Which countries are best in terms of providing education for those with intellectual disabilities? We explore this question, here…
In today’s world, we hear a lot of chatter about supporting and including people with physical disabilities. This way, we can allow them to enjoy the same opportunities as those without these additional difficulties, but what about those with intellectual disabilities?
It has recently emerged that some countries and regions are less than inclusive when it comes to people with special educational needs. So, in this article, we’ll take a look at some of the countries which best support those with intellectual disabilities.
What is an Intellectual Disability?
An intellectual disability covers a number of conditions, and manifests as an inability or reduced ability to learn, understand, and process new and complicated information. This often means that those with one are either unable to learn new skills, or will need significantly more time and help in order to do so.
For people with intellectual disabilities, life can be extremely difficult, and many say that they often feel like an outcast within their society or community. A person with an intellectual disability will usually have an IQ of below 70, and will experience severe limitations in two or more skill areas.
Special educational needs can be met in schools across the globe in order to support these individuals and ensure they have the best opportunities in life. But, there are many countries still falling short. Here, we take a positive look at the countries who are leaps and bounds ahead of them:
6 Countries That Are Doing Well with Special Educational Needs
A Gallup poll recently revealed some of the most tolerant and supportive countries in the world for those with intellectual disabilities, and some of these are:
A country in north west Europe, known for its flat landscape and welcoming people, the Netherlands is home to around 111,750 people with intellectual disabilities or learning difficulties. The country has a very proactive attitude toward supporting these people, including initiatives which seek to move them from institutions and into supported accommodation.
The United Kingdom
Approximately 985,000 people in the UK have some form of intellectual disability, many of whom require full time care and support. In the United Kingdom, there are a number of organisations, such as MenCap and Mind, that exist to offer support to those with intellectual disabilities. Sophie, the Countess of Wessex, is a patron of the Mencap and, in 2017, hosted a reception to celebrate the charity’s 70th birthday.
Linked to neighbouring Sweden by the Öresund bridge, Denmark is known for its connections to author Hans Christian Andersen, and for its commitment to supporting all of its residents, including those with intellectual disabilities. Denmark has always been at the forefront when it comes to promoting the ‘normalisation principle’, which states that those with intellectual disabilities or learning difficulties have equal rights when it comes to living, working and participating in their communities.
Best known for its glorious weather and friendly locals, Cyprus, an island in the east Mediterranean Sea, is a firm favourite with holidaymakers from around the globe. Cyprus also has a very positive reputation for supporting vulnerable members of its society. The island has a number of resources for those with intellectual disabilities, including The Pancyprian Organisation for Disabled Persons.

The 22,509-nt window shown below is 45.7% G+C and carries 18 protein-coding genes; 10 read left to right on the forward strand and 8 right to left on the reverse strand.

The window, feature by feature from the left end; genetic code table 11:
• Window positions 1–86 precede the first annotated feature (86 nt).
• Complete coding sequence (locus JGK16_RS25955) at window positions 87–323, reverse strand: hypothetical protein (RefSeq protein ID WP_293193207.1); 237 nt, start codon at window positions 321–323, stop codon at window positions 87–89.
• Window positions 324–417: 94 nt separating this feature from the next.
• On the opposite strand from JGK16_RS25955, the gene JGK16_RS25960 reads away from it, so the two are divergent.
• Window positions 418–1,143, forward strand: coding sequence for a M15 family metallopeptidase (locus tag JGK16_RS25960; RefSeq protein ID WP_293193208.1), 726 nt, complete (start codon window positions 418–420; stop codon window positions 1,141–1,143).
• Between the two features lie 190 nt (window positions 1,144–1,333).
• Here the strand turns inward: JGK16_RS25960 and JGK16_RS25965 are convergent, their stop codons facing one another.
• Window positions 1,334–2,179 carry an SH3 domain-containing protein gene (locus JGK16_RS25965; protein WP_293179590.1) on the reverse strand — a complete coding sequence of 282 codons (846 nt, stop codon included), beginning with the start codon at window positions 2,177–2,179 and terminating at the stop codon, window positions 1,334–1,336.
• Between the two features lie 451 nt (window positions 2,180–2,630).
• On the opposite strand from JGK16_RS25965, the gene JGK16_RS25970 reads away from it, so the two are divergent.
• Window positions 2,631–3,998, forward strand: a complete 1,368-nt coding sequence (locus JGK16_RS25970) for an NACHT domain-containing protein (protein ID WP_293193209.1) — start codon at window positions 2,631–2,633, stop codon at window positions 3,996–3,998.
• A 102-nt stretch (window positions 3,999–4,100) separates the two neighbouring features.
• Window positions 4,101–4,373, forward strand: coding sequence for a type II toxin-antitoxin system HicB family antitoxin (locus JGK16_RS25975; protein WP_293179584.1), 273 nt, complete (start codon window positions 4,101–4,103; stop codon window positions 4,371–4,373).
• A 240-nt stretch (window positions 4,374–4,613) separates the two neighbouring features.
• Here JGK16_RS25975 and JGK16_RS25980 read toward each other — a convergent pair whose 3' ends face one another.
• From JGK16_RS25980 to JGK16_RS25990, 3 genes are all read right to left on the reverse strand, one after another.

A country in North America, Canada is made up of ten provinces and three territories, and is known for its tolerance and natural beauty. Around 0.49 percent of adults in Canada have from an intellectual disability and, as well as a number of charitable support organisation’s available, the Canadian government offers benefits such as the Disability Tax Credit to those with intellectual disabilities, in order to promote greater tax equity.
New Zealand is an island country in the Southwestern Pacific Ocean and is governed by one of the world’s most popular leaders, Prime Minister, Jacinda Ardern. Within its 268,021 square kilometres, 31,847 of New Zealand’s residents have an intellectual disability.
Forward thinking in many ways, New Zealand offers comprehensive support to those living with intellectual disabilities and their families. This includes membership organisation IHC New Zealand, which helps those affected to live rewarding lives within their communities.
Which Countries Aren’t So Good with SEN?
While the countries that we’ve mentioned provide great places to live for people with intellectual disabilities, others aren’t quite as welcoming. Nations like the Middle East, which tend to live under military threat, often fall short when it comes to offering support to those with intellectual disabilities. This means that care often falls on the person’s family and friends.
This can have a devastating effect as it will often mean that the person who takes on the role of carer will not be able to work full time and so may suffer a depleted quality of living.
Similarly, some third world countries fail to provide adequate support to those with intellectual disabilities. This is largely due to a lack of resources and a lack of education in terms of understanding conditions such as learning disabilities.
What’s the Future of Special Education Needs in 2022?
In 2022, every single member of every single society should be able to expect the support that they need in order to live safe and satisfying lives. Unfortunately, this isn’t always the case, and many people with these extra needs may have to either rely on their families for their care, or move into an institution.
Thankfully, countries such as those highlighted in this article are committed to providing warm, welcome and ample support to those members of society who need it the most – making them happy and inclusive places to live for everyone.